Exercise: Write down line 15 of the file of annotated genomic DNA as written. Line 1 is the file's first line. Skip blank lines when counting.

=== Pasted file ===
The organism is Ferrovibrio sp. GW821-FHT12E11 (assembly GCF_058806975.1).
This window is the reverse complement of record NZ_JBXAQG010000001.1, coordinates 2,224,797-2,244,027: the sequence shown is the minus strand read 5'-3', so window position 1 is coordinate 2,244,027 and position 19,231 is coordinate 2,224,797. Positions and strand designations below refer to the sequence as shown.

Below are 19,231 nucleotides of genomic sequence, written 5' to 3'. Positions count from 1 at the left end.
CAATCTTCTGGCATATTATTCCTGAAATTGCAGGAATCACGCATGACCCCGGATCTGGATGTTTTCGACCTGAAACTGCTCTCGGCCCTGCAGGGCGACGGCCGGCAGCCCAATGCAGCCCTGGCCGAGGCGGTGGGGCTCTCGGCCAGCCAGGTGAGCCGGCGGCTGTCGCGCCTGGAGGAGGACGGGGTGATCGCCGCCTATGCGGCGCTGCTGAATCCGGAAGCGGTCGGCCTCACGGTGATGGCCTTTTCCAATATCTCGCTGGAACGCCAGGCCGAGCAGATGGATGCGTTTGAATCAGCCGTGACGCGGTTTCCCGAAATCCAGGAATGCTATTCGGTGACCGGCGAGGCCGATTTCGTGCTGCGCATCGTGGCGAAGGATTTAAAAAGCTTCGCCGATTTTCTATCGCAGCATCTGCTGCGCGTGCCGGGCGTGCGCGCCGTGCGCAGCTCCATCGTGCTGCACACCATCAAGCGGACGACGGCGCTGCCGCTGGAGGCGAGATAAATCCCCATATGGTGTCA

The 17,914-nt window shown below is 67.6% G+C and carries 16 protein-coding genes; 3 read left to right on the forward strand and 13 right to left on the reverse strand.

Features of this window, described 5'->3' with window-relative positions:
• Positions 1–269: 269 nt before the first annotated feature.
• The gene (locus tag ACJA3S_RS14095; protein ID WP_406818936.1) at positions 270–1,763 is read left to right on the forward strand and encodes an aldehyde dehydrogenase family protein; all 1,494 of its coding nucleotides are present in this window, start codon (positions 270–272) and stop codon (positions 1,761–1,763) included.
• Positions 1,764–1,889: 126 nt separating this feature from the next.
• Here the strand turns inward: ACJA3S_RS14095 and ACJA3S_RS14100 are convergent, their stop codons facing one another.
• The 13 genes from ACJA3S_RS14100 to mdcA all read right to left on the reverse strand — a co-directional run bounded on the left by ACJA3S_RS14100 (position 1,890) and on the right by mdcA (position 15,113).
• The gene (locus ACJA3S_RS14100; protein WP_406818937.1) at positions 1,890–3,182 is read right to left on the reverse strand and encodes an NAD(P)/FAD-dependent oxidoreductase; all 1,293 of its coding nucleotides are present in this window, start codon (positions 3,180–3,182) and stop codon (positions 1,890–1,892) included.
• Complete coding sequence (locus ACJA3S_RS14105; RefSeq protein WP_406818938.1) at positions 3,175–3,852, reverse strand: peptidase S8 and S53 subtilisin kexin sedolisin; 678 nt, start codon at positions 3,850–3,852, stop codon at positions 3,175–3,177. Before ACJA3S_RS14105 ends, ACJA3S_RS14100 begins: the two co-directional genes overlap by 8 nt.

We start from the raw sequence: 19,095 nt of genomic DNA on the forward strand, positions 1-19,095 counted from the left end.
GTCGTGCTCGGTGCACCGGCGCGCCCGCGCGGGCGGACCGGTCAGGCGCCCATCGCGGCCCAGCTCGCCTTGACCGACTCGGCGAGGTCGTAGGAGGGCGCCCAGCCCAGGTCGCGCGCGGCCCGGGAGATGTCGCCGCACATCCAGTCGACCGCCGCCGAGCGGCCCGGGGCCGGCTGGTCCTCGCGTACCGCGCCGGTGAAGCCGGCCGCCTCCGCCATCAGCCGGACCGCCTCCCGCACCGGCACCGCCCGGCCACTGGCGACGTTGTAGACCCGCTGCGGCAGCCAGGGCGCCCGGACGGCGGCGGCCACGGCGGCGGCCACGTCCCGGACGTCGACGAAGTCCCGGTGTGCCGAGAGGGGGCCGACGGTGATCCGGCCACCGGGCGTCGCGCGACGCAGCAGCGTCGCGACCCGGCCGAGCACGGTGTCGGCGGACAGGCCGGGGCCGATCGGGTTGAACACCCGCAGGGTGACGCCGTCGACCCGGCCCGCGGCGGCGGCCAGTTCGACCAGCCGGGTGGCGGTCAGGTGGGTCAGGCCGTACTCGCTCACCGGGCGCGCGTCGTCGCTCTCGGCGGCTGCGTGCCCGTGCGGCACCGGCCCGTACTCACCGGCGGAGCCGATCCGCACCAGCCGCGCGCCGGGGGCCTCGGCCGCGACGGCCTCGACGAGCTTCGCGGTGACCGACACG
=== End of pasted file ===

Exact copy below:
GTCGTGCTCGGTGCACCGGCGCGCCCGCGCGGGCGGACCGGTCAGGCGCCCATCGCGGCCCAGCTCGCCTTGACCGACTCGGCGAGGTCGTAGGAGGGCGCCCAGCCCAGGTCGCGCGCGGCCCGGGAGATGTCGCCGCACATCCAGTCGACCGCCGCCGAGCGGCCCGGGGCCGGCTGGTCCTCGCGTACCGCGCCGGTGAAGCCGGCCGCCTCCGCCATCAGCCGGACCGCCTCCCGCACCGGCACCGCCCGGCCACTGGCGACGTTGTAGACCCGCTGCGGCAGCCAGGGCGCCCGGACGGCGGCGGCCACGGCGGCGGCCACGTCCCGGACGTCGACGAAGTCCCGGTGTGCCGAGAGGGGGCCGACGGTGATCCGGCCACCGGGCGTCGCGCGACGCAGCAGCGTCGCGACCCGGCCGAGCACGGTGTCGGCGGACAGGCCGGGGCCGATCGGGTTGAACACCCGCAGGGTGACGCCGTCGACCCGGCCCGCGGCGGCGGCCAGTTCGACCAGCCGGGTGGCGGTCAGGTGGGTCAGGCCGTACTCGCTCACCGGGCGCGCGTCGTCGCTCTCGGCGGCTGCGTGCCCGTGCGGCACCGGCCCGTACTCACCGGCGGAGCCGATCCGCACCAGCCGCGCGCCGGGGGCCTCGGCCGCGACGGCCTCGACGAGCTTCGCGGTGACCGACACG